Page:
Cairo was built as the capital of Egypt in 969AD but the site of Old Cairo is even much older than this. Cairo is a special city even more evident today where the synagogue, the Church, and the Mosque embrace each other in unity; where different religions live together in one community in peace and love! This is Egypt.
If you are seeking something special & looking for a unique experience; then you can’t leave Egypt without visiting the largest & oldest souq in Egypt “Khan El Khalili Bazaar”. It is not just a market; NO … it is the web of Old Egypt with handicraft makers, tent makers “Al Khyamaya”, oriental perfume makers, accessories, customs of belly dancers, Egyptian Galabya & you can even get a tattoo!
Deep inside you will find a number of coffee shops where you can get hot & cold drinks, fresh juices or maybe try the Egyptian Shisha! One of the oldest coffees is “Fe Sha wy” it is always crowded but one of the best!
An enjoyable 2 hour trip sailing on the mighty Nile River with an amazing view of an enlightened Cairo by night! During dinner there will be a live show; folkloric with Sufi dancing well-known worldwide as “Tanoura Show”a live band & with belly dancers.
The pearl of the Mediterranean, Alexandria is Egypt’s second largest city named after Alexander the Great who founded the city in 331 B.C. and the capital of Egypt during the Greek-Roman era.
It was the knowledge & cultural center of the ancient world for quite a while. Famed for the Lighthouse of Alexandria or as we say it in Arabic “Al Manara”, (one of the Seven Wonders of the Ancient World), holding the most popular Library “Bibliotheca Alexandria” & the Catacombs of Kom el Shoqafa. It is the main center of the international shipping industry and one of the most important trading centers in the world.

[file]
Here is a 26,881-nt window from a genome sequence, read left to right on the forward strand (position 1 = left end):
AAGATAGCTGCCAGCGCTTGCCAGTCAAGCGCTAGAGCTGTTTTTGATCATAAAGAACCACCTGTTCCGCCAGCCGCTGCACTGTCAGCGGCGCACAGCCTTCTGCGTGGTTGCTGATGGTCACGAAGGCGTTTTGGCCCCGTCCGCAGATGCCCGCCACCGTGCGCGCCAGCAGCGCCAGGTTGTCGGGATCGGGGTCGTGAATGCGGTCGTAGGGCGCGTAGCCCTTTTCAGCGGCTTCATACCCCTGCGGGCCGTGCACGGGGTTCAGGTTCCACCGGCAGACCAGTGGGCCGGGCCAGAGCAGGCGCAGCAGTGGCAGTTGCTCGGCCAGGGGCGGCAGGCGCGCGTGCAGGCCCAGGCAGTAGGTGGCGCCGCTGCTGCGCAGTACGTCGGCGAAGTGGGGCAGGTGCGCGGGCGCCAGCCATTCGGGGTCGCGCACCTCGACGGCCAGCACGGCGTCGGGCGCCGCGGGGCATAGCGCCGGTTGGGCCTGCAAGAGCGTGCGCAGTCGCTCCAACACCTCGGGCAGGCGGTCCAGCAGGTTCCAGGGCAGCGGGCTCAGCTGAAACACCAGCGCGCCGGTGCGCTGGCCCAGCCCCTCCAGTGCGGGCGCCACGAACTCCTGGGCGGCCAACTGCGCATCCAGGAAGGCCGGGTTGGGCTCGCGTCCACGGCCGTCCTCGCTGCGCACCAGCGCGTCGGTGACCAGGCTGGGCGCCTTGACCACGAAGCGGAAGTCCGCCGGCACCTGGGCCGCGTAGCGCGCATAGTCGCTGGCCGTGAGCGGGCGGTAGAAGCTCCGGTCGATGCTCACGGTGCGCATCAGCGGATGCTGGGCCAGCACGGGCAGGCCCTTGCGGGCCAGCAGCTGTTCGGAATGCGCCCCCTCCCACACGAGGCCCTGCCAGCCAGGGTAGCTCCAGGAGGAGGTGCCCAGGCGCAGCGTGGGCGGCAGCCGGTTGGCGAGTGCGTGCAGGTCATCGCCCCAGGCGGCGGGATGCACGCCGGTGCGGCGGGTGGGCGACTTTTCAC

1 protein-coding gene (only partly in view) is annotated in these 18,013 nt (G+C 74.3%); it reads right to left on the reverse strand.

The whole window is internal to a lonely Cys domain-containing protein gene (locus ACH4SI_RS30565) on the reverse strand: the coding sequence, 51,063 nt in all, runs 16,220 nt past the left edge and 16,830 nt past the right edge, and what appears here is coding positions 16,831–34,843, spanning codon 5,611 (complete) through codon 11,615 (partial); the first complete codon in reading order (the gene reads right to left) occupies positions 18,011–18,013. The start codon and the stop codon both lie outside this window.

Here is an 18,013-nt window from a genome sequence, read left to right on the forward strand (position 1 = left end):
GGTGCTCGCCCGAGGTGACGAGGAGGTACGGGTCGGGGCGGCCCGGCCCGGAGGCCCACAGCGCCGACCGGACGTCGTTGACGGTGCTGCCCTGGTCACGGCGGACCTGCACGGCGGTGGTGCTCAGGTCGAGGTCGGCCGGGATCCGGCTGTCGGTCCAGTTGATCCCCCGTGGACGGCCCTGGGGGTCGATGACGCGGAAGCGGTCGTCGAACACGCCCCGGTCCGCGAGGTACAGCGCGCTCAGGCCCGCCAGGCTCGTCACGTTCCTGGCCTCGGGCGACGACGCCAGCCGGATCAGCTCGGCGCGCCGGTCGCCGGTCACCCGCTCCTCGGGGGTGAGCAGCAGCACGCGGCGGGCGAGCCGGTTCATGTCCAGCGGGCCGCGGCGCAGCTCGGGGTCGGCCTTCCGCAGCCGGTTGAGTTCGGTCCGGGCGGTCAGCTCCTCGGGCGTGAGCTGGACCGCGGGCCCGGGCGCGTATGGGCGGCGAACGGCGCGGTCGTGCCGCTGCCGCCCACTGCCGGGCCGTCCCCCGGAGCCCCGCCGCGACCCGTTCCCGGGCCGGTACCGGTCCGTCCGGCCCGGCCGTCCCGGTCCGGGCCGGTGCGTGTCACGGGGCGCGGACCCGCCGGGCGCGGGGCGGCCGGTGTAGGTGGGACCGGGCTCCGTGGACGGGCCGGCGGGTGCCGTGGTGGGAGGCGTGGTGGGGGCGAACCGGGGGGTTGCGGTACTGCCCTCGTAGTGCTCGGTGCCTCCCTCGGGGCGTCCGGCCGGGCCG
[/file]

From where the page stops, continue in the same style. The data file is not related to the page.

Qaitbay fort is one of the most amazing places; Yes! It is a glorious fortress facing the Mediterranean Sea and one of the most important defensive strongholds along the Mediterranean Sea coast built in the 15th century.
The fortress’s current form is not the original; It was heavily damaged during the British bombardment of Alexandria during a nationalist uprising against British hegemony in 1882 and rebuilt around the turn of the 20th century. The citadel gave up its military functions ages ago and for the time being it holds a small marine museum, of course, the current shape of the citadel is not how it was as it was seriously damaged.
Most of the tourists long to see how it is by night; the entrance is lovely and always crowded; full of ice-cream sellers and vendors who offer pretty souvenirs! Our advice is to get as many photos as you can.
This colossal Roman column is the largest of its type, build in 297 A.D. from a single piece of red Aswan granite to memorialize the victory of the Roman Emperor Diocletian. Its height is about 28 m with the diameter at the base 2.7 m pointing towards the capital, at the top it points to 2.3 m.